be, of course, the option of choice when available. It is not always possible

and it might be a
moving target: as agricultural robotics progresses, there will always be more com
plicated
agricultural tasks and terrains to tackle.

Even if
agricultural robotics are
technically feasible, by
incorporating a human into the loop the robotic system can be simplified
; this combined with

increased performance

and

robustness
resulting from
the human
-
robot cooperation can lead to
decreased costs

and economic feasibility which is the current limiting factor

for agriculture robotics
commercial implementation
(Pedersen et al. 2006)
.

Robotic te
leoperation is

a

recent but known alternative
(Sayers 1998; Salcudean 1998; Fong,
Thorpe & Baur 2001; Hainsworth 2001; Monferrer & Bonyuet 2002; Kheddar et al. 2007; Peña,
Aracil & Saltaren 2008; Jie
, Xiangyu & Rosenman 2009; Wang et al. 2009; Lum et al. 2009; Mollet,
Chellali & Brayda 2009)
. Its advantages include
the combination of human know
-
how and alertness
with robot accuracy, repeatability and power, the possibility to rem
ove humans from locations
where it is hazardous to be (i.e.
,

spraying plants with chemicals
;
(Roberto et al. 2003)
, ease of use
and improved performance
(Fo
ng, Thorpe & Baur 2001)

.
Yet, agricultural robotic
teleoperation
has
a serious limitation: the farmer
must

be kept busy and alert, if in mo
re comfortable circumstances,
and it remains to be seen if the savings in efficiency, comfort and health are
worth the cost and
effort.


2

HUMAN
-
ROBOT INTERACTION

Interaction is the process of working together to accomplish a certain goal

(Goodrich &
Schultz 2007)
.

Human
-
Robot Interaction (HRI) is the
field of study dedicated to understanding,
designing and evaluating robotic systems for use by or with humans
(Clarkson & Arkin 2007;
Goodrich & Schultz 2007)
.
F
ong et al.
(2001)

defined HRI as


the study of the humans, robots and
the ways they influence each other
”. It

is a multi
-
disciplinary field in which researchers from areas
of robotics, human factors, cognitive scien
ce, natural language, psychology, and human
-
computer
interaction, are working together to understand and shape the interactions between humans and
robots.

Goodrich and Schultz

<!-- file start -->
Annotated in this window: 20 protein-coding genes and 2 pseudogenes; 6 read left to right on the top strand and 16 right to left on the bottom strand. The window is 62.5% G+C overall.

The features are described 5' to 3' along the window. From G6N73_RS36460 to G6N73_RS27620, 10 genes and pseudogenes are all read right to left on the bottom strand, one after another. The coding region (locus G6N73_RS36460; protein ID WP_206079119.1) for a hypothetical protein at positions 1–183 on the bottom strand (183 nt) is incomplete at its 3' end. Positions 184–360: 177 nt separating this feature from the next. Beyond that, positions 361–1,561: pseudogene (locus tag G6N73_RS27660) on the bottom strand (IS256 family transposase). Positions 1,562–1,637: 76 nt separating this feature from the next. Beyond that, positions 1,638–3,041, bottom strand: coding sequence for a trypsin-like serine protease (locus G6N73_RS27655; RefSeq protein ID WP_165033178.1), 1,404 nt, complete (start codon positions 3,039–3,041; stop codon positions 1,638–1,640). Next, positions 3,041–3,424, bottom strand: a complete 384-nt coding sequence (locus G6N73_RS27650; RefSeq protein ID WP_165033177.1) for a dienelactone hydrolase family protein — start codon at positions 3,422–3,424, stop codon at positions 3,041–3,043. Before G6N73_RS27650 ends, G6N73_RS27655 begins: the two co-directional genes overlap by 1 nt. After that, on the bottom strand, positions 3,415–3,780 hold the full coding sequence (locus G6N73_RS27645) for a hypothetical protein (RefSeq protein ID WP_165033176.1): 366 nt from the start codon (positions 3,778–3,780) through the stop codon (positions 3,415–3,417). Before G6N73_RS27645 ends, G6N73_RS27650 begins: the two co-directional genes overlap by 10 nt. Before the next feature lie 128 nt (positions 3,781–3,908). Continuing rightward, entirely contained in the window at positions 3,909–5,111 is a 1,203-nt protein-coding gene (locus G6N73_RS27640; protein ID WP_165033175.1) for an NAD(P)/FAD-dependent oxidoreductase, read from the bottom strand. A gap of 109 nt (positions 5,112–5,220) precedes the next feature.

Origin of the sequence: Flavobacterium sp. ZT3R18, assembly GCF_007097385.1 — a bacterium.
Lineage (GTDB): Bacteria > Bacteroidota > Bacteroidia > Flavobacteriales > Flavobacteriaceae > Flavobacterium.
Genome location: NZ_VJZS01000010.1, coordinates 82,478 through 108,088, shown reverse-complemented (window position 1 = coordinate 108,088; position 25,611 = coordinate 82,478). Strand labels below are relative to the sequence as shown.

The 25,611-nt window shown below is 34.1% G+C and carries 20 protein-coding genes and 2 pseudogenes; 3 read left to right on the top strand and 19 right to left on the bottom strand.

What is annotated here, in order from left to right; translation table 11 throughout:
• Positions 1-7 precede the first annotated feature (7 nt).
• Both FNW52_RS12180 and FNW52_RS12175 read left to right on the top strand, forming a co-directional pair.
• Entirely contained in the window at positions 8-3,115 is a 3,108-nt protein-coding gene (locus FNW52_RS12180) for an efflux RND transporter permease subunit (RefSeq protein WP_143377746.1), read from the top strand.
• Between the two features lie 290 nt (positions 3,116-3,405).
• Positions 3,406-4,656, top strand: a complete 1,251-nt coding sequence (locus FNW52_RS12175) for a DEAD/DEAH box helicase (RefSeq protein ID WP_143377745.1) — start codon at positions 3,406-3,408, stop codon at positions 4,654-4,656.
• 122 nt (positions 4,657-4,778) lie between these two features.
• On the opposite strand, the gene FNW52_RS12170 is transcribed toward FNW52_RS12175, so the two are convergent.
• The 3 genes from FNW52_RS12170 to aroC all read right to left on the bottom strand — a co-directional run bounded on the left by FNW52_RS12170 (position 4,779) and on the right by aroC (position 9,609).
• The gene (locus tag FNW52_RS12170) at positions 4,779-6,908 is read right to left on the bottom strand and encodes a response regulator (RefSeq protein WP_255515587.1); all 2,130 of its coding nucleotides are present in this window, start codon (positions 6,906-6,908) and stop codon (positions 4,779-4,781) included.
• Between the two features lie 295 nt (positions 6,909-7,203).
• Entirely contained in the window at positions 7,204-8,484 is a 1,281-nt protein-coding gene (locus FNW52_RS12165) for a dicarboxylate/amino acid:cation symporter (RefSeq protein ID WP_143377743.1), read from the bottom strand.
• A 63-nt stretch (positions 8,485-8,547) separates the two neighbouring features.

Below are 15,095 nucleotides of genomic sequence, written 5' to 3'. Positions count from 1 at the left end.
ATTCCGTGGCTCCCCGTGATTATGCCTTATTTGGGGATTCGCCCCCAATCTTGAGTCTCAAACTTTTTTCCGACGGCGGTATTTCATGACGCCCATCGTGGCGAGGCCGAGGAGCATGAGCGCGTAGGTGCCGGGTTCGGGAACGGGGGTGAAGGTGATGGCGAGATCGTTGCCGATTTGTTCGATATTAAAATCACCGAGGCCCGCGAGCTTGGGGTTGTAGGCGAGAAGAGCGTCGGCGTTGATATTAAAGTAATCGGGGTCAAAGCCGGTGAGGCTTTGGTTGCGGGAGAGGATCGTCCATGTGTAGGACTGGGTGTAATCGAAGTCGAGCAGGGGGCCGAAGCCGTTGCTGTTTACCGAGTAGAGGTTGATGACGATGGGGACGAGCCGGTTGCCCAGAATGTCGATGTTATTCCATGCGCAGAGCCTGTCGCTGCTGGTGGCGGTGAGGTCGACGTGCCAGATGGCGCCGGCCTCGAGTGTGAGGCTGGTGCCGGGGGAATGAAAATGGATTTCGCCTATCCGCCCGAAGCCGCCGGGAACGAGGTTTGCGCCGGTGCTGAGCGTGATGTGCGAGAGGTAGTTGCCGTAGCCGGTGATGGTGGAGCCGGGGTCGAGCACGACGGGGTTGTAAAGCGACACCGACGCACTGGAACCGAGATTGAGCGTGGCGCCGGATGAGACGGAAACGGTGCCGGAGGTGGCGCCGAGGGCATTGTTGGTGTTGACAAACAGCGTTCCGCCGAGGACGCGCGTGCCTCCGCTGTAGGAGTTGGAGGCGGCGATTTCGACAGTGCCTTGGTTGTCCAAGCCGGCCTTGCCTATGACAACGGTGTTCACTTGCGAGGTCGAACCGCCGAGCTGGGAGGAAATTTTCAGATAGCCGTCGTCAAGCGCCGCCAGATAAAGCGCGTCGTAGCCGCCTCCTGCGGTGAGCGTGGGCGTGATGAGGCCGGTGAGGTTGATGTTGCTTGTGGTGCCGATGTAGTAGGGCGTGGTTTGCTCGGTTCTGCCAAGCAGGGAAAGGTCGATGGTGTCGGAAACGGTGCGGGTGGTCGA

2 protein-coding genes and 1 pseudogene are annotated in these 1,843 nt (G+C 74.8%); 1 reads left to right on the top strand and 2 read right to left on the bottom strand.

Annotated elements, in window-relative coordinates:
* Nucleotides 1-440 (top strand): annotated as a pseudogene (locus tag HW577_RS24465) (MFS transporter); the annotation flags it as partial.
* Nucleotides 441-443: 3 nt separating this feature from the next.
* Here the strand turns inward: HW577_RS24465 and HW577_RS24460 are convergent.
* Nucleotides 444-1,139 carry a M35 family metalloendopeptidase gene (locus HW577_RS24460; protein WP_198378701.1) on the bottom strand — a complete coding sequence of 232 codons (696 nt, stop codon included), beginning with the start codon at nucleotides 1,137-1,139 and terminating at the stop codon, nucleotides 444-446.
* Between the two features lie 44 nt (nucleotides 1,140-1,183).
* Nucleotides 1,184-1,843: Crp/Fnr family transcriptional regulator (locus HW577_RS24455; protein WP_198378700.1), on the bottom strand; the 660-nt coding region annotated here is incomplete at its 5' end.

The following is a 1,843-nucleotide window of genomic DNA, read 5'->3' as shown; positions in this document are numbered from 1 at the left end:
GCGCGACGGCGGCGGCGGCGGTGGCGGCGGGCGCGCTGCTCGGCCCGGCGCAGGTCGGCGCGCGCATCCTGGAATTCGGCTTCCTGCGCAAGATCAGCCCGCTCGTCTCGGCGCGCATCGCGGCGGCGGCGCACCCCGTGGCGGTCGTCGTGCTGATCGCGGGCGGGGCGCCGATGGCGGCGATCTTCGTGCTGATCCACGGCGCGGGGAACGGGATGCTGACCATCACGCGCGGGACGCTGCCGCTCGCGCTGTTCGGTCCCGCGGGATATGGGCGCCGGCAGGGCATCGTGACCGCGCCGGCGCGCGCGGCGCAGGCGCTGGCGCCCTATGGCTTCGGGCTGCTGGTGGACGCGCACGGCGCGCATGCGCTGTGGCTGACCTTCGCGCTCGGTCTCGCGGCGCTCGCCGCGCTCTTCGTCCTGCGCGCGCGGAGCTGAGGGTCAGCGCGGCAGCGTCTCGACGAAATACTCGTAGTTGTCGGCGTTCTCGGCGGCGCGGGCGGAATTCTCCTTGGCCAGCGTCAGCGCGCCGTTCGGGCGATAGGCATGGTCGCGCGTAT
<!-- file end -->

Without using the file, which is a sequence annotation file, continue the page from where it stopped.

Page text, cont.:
(20
07)

defined two categories of interaction, remote and proximate.
Remote interaction refers to the situation where the human and the robot are separated spatially or
even temporally (i.e.
,

Opportunity
Mars
r
over
), while with proximate interaction the humans and

the robots are collocated. In this paper we will focus on remote interaction with mobile robots, often
referred to as teleoperation
(Sayers 1998)
. B
y definition,

HRI imply the need for a

user interface



the
communication
medi
a between t
he humans and robots
.

Bechar and Edan
(2003)

provide empirical evidence for the advantage of human
-
robot
collaboration in agriculture in target recognition tasks. According to their research, collaboration
between h
uman operators (HO) and robots increases detection by 4% when compared to a HO
alone and by 14% when compared to a fully autonomous robot and decreases detection times
(Ron
Berenstein et al. 2010)
.


2.1

Human
-
Robot Interaction Awareness

The standard definition for HRI awareness is:


Given one

human

and

one robot working on a
task

together, HRI awareness

is the understanding that the

human

has of the

location, activ
ities,
status, and surroundings of the

robot; and the knowledge that the robot has of the

human
’s
commands necessary to direct its activities

and the constraints under which it must operate

(Drury,
Scholtz & Yanco 2003)
. Endsley defines Situation Awareness (SA) as “
the perception of the
elements in the environment within a volume of time and space, the comprehension of
their meaning,
and the projection of their status in the near future
"

(1988)
.

Given the above
definition
s
,
HRI awareness in the case

of
a

farmer operating an agricultural
robot
should

have the following two components:



Farmer
-
Agricultural Robot
: the understanding that the farmer has of the location,
activities, status, and surroundings of the agric
ultural robot; and level of certainty regarding
th
e
s
e

data
.



Agricultural Robot


Farmer
: the knowledge that the agricultural robot has of the farmers’
commands necessary to direct its activities and any depicted constrains that may require a
modified cours
e of action or command non compliance
.

A

preliminary list of
required
information
is listed (Table 1). This will help in
set